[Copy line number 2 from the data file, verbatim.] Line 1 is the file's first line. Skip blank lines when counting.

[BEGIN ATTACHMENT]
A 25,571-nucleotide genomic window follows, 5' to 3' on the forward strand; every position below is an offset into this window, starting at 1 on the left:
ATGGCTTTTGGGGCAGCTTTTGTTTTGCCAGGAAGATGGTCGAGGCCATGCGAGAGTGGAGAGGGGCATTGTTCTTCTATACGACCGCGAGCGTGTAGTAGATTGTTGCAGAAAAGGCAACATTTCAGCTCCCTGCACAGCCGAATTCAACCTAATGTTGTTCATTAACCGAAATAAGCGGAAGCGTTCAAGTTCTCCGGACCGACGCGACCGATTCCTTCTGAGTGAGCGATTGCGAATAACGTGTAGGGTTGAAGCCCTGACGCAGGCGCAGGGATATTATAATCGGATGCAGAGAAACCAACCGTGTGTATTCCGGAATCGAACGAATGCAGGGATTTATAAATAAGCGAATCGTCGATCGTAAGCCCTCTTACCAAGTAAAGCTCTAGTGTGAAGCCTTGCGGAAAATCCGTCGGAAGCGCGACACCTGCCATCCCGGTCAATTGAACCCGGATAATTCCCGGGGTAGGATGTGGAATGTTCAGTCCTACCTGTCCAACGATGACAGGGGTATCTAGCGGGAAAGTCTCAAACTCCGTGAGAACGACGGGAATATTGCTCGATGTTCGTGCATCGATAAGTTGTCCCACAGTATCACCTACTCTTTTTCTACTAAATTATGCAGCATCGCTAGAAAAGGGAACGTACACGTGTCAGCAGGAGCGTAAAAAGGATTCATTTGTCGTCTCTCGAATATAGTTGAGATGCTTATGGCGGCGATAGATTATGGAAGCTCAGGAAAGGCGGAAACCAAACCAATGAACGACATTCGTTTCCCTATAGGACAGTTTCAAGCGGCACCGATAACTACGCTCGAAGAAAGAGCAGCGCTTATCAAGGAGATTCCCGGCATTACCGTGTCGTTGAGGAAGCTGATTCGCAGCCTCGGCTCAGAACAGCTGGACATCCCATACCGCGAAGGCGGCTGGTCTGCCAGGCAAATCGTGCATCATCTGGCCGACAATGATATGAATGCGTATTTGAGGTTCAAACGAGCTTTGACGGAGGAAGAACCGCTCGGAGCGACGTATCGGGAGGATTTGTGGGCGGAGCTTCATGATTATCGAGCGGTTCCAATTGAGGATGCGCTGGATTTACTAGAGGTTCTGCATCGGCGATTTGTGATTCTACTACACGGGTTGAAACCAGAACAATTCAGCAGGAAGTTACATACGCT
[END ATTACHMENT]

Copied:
ATGGCTTTTGGGGCAGCTTTTGTTTTGCCAGGAAGATGGTCGAGGCCATGCGAGAGTGGAGAGGGGCATTGTTCTTCTATACGACCGCGAGCGTGTAGTAGATTGTTGCAGAAAAGGCAACATTTCAGCTCCCTGCACAGCCGAATTCAACCTAATGTTGTTCATTAACCGAAATAAGCGGAAGCGTTCAAGTTCTCCGGACCGACGCGACCGATTCCTTCTGAGTGAGCGATTGCGAATAACGTGTAGGGTTGAAGCCCTGACGCAGGCGCAGGGATATTATAATCGGATGCAGAGAAACCAACCGTGTGTATTCCGGAATCGAACGAATGCAGGGATTTATAAATAAGCGAATCGTCGATCGTAAGCCCTCTTACCAAGTAAAGCTCTAGTGTGAAGCCTTGCGGAAAATCCGTCGGAAGCGCGACACCTGCCATCCCGGTCAATTGAACCCGGATAATTCCCGGGGTAGGATGTGGAATGTTCAGTCCTACCTGTCCAACGATGACAGGGGTATCTAGCGGGAAAGTCTCAAACTCCGTGAGAACGACGGGAATATTGCTCGATGTTCGTGCATCGATAAGTTGTCCCACAGTATCACCTACTCTTTTTCTACTAAATTATGCAGCATCGCTAGAAAAGGGAACGTACACGTGTCAGCAGGAGCGTAAAAAGGATTCATTTGTCGTCTCTCGAATATAGTTGAGATGCTTATGGCGGCGATAGATTATGGAAGCTCAGGAAAGGCGGAAACCAAACCAATGAACGACATTCGTTTCCCTATAGGACAGTTTCAAGCGGCACCGATAACTACGCTCGAAGAAAGAGCAGCGCTTATCAAGGAGATTCCCGGCATTACCGTGTCGTTGAGGAAGCTGATTCGCAGCCTCGGCTCAGAACAGCTGGACATCCCATACCGCGAAGGCGGCTGGTCTGCCAGGCAAATCGTGCATCATCTGGCCGACAATGATATGAATGCGTATTTGAGGTTCAAACGAGCTTTGACGGAGGAAGAACCGCTCGGAGCGACGTATCGGGAGGATTTGTGGGCGGAGCTTCATGATTATCGAGCGGTTCCAATTGAGGATGCGCTGGATTTACTAGAGGTTCTGCATCGGCGATTTGTGATTCTACTACACGGGTTGAAACCAGAACAATTCAGCAGGAAGTTACATACGCT